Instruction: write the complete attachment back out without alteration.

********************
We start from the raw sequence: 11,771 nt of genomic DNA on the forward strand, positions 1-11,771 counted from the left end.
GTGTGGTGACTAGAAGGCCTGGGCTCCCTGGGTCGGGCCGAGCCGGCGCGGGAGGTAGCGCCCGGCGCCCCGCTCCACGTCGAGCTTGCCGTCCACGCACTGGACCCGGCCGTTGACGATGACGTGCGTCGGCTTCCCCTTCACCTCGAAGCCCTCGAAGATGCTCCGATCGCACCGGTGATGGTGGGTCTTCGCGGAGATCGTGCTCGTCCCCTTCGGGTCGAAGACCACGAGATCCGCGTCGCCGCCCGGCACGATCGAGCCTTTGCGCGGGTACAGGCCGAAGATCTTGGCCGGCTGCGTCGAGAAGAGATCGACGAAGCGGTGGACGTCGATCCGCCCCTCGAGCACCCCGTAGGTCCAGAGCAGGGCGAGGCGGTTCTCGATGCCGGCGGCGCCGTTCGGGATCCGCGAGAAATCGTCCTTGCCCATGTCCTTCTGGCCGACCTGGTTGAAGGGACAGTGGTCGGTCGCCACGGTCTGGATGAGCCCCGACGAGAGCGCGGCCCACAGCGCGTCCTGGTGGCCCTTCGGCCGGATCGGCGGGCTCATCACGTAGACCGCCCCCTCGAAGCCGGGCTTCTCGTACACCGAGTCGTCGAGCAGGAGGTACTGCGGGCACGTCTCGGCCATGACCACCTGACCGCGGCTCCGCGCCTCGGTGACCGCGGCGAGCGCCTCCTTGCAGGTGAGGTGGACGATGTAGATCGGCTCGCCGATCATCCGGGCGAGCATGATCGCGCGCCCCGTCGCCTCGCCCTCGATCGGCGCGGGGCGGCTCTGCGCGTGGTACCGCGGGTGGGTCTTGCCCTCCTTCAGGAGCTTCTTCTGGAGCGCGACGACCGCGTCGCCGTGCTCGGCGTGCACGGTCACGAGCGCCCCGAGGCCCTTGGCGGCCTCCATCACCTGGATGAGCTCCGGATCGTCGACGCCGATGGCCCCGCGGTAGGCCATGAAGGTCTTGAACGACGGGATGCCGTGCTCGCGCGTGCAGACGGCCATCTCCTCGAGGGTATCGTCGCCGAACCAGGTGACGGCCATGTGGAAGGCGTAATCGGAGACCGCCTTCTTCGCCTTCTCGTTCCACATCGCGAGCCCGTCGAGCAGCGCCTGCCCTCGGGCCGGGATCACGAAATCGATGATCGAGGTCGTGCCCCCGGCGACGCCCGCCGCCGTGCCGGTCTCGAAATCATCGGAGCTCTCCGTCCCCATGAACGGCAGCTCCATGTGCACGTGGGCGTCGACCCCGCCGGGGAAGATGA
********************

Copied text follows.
We start from the raw sequence: 11,771 nt of genomic DNA on the forward strand, positions 1-11,771 counted from the left end.
GTGTGGTGACTAGAAGGCCTGGGCTCCCTGGGTCGGGCCGAGCCGGCGCGGGAGGTAGCGCCCGGCGCCCCGCTCCACGTCGAGCTTGCCGTCCACGCACTGGACCCGGCCGTTGACGATGACGTGCGTCGGCTTCCCCTTCACCTCGAAGCCCTCGAAGATGCTCCGATCGCACCGGTGATGGTGGGTCTTCGCGGAGATCGTGCTCGTCCCCTTCGGGTCGAAGACCACGAGATCCGCGTCGCCGCCCGGCACGATCGAGCCTTTGCGCGGGTACAGGCCGAAGATCTTGGCCGGCTGCGTCGAGAAGAGATCGACGAAGCGGTGGACGTCGATCCGCCCCTCGAGCACCCCGTAGGTCCAGAGCAGGGCGAGGCGGTTCTCGATGCCGGCGGCGCCGTTCGGGATCCGCGAGAAATCGTCCTTGCCCATGTCCTTCTGGCCGACCTGGTTGAAGGGACAGTGGTCGGTCGCCACGGTCTGGATGAGCCCCGACGAGAGCGCGGCCCACAGCGCGTCCTGGTGGCCCTTCGGCCGGATCGGCGGGCTCATCACGTAGACCGCCCCCTCGAAGCCGGGCTTCTCGTACACCGAGTCGTCGAGCAGGAGGTACTGCGGGCACGTCTCGGCCATGACCACCTGACCGCGGCTCCGCGCCTCGGTGACCGCGGCGAGCGCCTCCTTGCAGGTGAGGTGGACGATGTAGATCGGCTCGCCGATCATCCGGGCGAGCATGATCGCGCGCCCCGTCGCCTCGCCCTCGATCGGCGCGGGGCGGCTCTGCGCGTGGTACCGCGGGTGGGTCTTGCCCTCCTTCAGGAGCTTCTTCTGGAGCGCGACGACCGCGTCGCCGTGCTCGGCGTGCACGGTCACGAGCGCCCCGAGGCCCTTGGCGGCCTCCATCACCTGGATGAGCTCCGGATCGTCGACGCCGATGGCCCCGCGGTAGGCCATGAAGGTCTTGAACGACGGGATGCCGTGCTCGCGCGTGCAGACGGCCATCTCCTCGAGGGTATCGTCGCCGAACCAGGTGACGGCCATGTGGAAGGCGTAATCGGAGACCGCCTTCTTCGCCTTCTCGTTCCACATCGCGAGCCCGTCGAGCAGCGCCTGCCCTCGGGCCGGGATCACGAAATCGATGATCGAGGTCGTGCCCCCGGCGACGCCCGCCGCCGTGCCGGTCTCGAAATCATCGGAGCTCTCCGTCCCCATGAACGGCAGCTCCATGTGCACGTGGGCGTCGACCCCGCCGGGGAAGATGA